Mário Cesariny de Vasconcelos has remained, his whole life long, an ‘amateur’ of art and of life. A lover, not a professional. And so it seems like an accident that he stands out as one of Portugal’s major poets of the second half of the 20th century, as well as a notable painter. When I say ‘amateur’, I don’t mean that his literary and artistic activities were a sideline. They were, in fact, his full-time ‘profession’. But he didn’t pursue them with the care or ambition typical of a professional.
While studying Fine Arts as an adolescent in Lisbon, where he was born, Cesariny and several classmates began to frequent the Café Herminius. They and other young men who met at the café were initially adherents of Neo-Realism but soon came to feel that this doctrinaire aesthetic, in its orthodoxly Marxist opposition to Salazar’s oppressive regime, had itself become a source of oppression for nonconforming artists and writers. Cesariny invented a pseudonym called Nicolau Cansado [Weary Nicholas] whose verses parodied the relentlessly class-conscious productions of the Neo-Realists.
A short time later, in 1947, the Herminius group, joined by several others, founded Portuguese Surrealism, whose heroic phase lasted for about five years. One of the key players, António Maria Lisboa (1928-1953), died young, while others gradually dispersed (see the editorial for July 2005), leaving Cesariny to prolong the movement almost single-handedly, through his own creative output, his studies and theoretical texts, and the various anthologies he has compiled of Portuguese Surrealist writings. But I repeat: Cesariny has done all this as an amateur, in a spontaneous fashion rather than as the systematic defense of a cause, let alone the building of a career.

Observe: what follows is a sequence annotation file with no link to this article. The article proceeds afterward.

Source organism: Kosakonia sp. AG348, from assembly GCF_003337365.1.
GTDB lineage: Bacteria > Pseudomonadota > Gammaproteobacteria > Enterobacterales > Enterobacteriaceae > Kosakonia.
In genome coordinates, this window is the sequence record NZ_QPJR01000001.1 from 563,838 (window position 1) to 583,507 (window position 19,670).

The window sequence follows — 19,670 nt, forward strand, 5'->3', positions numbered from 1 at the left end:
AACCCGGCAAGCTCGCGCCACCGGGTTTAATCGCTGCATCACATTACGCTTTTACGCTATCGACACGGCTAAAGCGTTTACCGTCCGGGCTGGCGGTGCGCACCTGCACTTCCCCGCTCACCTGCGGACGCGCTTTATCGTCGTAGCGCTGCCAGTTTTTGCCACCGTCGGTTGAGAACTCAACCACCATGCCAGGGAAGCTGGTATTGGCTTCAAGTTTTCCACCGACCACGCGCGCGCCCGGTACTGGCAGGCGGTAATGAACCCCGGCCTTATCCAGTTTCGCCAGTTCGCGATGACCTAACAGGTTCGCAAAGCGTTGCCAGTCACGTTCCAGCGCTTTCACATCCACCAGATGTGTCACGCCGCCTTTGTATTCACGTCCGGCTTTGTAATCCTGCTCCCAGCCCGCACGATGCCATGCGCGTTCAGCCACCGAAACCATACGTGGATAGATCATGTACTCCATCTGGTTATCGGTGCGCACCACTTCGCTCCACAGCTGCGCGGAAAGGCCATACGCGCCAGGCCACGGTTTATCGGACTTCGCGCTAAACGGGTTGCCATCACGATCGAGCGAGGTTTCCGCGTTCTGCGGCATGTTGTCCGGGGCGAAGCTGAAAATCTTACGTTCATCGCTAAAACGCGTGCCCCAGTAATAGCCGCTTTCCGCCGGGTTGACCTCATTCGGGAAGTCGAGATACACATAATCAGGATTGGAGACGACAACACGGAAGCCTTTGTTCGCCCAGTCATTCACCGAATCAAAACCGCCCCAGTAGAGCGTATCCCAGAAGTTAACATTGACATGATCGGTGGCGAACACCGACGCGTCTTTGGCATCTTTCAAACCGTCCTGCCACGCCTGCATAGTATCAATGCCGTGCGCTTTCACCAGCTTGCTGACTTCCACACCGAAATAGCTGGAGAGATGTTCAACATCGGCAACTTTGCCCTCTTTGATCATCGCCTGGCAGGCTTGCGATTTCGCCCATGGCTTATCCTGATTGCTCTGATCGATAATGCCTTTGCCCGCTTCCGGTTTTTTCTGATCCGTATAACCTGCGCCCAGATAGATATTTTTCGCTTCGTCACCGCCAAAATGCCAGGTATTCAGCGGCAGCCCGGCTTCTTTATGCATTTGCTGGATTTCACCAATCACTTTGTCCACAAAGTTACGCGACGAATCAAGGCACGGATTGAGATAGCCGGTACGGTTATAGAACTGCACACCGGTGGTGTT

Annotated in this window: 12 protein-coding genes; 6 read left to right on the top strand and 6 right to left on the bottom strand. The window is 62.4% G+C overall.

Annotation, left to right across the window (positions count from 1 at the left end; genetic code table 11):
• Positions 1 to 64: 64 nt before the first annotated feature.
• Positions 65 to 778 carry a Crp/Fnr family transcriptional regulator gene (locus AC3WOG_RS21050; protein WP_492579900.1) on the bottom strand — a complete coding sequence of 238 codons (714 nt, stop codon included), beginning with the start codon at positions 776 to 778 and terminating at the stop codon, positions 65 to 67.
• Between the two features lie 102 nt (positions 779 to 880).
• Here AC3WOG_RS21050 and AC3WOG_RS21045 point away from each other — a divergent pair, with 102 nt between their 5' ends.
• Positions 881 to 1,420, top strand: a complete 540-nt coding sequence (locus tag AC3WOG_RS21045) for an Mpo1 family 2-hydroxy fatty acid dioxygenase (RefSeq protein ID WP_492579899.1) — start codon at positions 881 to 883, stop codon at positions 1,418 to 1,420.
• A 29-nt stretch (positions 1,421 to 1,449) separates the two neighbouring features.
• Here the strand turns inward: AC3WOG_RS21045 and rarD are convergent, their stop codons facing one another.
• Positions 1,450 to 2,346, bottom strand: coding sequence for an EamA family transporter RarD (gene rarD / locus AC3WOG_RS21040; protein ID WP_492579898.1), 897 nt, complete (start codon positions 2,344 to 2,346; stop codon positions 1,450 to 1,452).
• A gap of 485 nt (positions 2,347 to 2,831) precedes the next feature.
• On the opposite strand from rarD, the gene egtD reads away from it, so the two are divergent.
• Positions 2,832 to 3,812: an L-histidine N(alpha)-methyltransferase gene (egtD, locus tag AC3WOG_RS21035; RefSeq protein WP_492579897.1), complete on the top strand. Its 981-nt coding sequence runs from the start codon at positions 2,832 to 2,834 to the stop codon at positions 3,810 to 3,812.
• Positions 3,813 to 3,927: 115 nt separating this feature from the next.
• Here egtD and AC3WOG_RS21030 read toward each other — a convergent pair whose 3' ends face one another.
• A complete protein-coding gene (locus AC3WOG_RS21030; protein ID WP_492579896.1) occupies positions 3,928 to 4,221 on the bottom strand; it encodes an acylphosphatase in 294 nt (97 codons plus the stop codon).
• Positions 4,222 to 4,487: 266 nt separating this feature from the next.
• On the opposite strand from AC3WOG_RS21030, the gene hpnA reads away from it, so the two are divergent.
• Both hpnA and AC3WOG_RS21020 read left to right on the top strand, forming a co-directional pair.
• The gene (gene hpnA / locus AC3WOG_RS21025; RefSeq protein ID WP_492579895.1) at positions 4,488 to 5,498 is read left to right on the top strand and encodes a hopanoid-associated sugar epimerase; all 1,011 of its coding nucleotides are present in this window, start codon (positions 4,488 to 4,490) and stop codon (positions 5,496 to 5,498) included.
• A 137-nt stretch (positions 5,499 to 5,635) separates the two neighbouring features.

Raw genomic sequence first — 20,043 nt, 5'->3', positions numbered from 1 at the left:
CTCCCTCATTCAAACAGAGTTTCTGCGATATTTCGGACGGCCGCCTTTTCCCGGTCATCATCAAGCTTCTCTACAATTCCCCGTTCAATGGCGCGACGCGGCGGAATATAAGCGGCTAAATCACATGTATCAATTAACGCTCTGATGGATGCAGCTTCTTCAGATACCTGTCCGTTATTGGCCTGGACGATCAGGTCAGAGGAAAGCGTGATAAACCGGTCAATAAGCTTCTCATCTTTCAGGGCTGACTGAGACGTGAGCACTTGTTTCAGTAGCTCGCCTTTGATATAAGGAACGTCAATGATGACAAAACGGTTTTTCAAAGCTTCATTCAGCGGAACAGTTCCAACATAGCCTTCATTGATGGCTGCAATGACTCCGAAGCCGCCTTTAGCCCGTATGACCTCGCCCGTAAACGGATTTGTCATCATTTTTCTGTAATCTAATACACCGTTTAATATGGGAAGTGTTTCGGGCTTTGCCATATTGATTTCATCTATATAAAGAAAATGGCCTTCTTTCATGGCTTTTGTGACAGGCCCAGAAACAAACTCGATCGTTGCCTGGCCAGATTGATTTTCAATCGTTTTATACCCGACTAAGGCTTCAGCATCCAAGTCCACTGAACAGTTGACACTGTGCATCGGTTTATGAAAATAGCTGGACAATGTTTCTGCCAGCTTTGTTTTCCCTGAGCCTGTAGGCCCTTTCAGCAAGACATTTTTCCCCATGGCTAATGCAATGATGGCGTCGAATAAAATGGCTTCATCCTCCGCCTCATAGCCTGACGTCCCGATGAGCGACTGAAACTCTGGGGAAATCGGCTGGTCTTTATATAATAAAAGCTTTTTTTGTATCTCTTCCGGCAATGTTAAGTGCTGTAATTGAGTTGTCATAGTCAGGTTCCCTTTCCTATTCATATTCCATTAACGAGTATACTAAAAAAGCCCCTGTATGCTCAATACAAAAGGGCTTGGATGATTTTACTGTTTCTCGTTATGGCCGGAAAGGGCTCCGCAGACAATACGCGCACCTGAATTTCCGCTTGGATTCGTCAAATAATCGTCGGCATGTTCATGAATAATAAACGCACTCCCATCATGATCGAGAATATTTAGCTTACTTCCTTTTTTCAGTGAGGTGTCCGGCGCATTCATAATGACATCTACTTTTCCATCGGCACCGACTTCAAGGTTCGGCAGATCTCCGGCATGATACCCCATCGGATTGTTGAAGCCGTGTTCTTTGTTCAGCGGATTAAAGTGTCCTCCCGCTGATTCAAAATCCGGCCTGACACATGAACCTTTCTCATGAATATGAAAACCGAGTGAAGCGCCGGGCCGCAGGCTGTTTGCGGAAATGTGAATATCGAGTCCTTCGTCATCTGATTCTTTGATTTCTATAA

Surrealism, for this poet, was a lifestyle, one that constantly spat on conventions and pushed against the limits imposed by an autocratic political regime, by society at large, and by human reason itself. One of his most famous poems, ‘you are welcome to elsinore’, is a scathing indictment of Portugal under Salazar, whose small-minded and isolationist philosophy of government (“Proudly alone” was one of the dictator’s mottos for the nation) infected daily life itself, standing like an impassable wall “between us and words”, making communication, poetry and love’s free expression all but impossible.
For Cesariny, a homosexual, the open expression of love was especially problematic (he was occasionally arrested for ‘immoral’ behavior), such that love became almost a synonym for freedom. A number of his poems document both the liberating hope (‘poem that can serve as an afterword’) and liberating effect (‘de profundis amamus’) of love. Love and poetry, intimately related in this poet’s experience, were not only a means for asserting his freedom in the Elsinore that was Salazarist Portugal; they were also vehicles for going beyond the confines of reason. Poems such as ‘The ship of mirrors’ were written, says Cesariny, according to the ‘automatic’ principles propounded by the French Surrealists to reach the unconscious by circumventing the rational mind.
In the 1980s Cesariny stopped writing poetry altogether, dedicating himself exclusively to painting. This, like poetry before it, has been a vital activity – his way of living day to day –, not the building of a personal monument to resist mortality. The refusal to separate art from life seems to be the distinguishing mark of Surrealism as understood and practiced by this poet.
Manual de Prestidigitação, 1957; revised, 1981.
Pena Capital, 1957; revised, 2004.
Nobilíssima Visão, 1959; revised, 1991.
Planisfério e Outros Poemas, 1961.
A Cidade Queimada, 1965; revised, 1988.
O Virgem Negra, 1989.
Ortofrenia y otros poemas. Tr. Perfecto E. Cuadrado, Madrid, 1989.
Manual de Prestidigitación. Tr. X. Trigo, Barcelona, 1990.
De Profundis Amamus. Tr. Perfecto E. Cuadrado, Mérida, 2001.
Labyrinthe du chant. Anthologie, tr. Isabel Meyrelles, Bordeaux, 1994.
Titânia. Tr. Livia Apa, Naples, 1997.
Anthologies, Essays and other Prose
Surrealismo/Abjeccionismo, 1963; revised, 1992.
A Intervenção Surrealista, 1966; revised,1997.
As Mãos na Água a Cabeça no Mar, 1972; revised, 1985.
Titânia (e a Cidade Queimada) , 1977.
Antologia do Cadáver Esquisito, 1989.
Biographical and bibliographical information.
A critical appreciation.